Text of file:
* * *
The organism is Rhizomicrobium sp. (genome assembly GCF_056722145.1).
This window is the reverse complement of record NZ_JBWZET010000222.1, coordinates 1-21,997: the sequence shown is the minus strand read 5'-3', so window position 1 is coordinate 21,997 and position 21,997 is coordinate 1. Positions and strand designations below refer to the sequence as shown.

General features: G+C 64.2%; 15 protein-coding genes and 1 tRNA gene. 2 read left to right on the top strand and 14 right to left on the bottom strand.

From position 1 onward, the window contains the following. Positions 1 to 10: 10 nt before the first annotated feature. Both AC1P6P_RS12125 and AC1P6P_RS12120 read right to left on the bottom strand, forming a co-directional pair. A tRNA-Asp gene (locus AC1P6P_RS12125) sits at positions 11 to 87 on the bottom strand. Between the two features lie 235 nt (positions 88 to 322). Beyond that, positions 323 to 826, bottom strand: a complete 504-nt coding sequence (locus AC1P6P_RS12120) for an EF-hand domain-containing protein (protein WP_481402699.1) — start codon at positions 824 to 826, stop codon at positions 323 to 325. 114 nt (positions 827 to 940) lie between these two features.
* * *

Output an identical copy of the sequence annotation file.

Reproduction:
The organism is Rhizomicrobium sp. (genome assembly GCF_056722145.1).
This window is the reverse complement of record NZ_JBWZET010000222.1, coordinates 1-21,997: the sequence shown is the minus strand read 5'-3', so window position 1 is coordinate 21,997 and position 21,997 is coordinate 1. Positions and strand designations below refer to the sequence as shown.

General features: G+C 64.2%; 15 protein-coding genes and 1 tRNA gene. 2 read left to right on the top strand and 14 right to left on the bottom strand.

From position 1 onward, the window contains the following. Positions 1 to 10: 10 nt before the first annotated feature. Both AC1P6P_RS12125 and AC1P6P_RS12120 read right to left on the bottom strand, forming a co-directional pair. A tRNA-Asp gene (locus AC1P6P_RS12125) sits at positions 11 to 87 on the bottom strand. Between the two features lie 235 nt (positions 88 to 322). Beyond that, positions 323 to 826, bottom strand: a complete 504-nt coding sequence (locus AC1P6P_RS12120) for an EF-hand domain-containing protein (protein WP_481402699.1) — start codon at positions 824 to 826, stop codon at positions 323 to 325. 114 nt (positions 827 to 940) lie between these two features.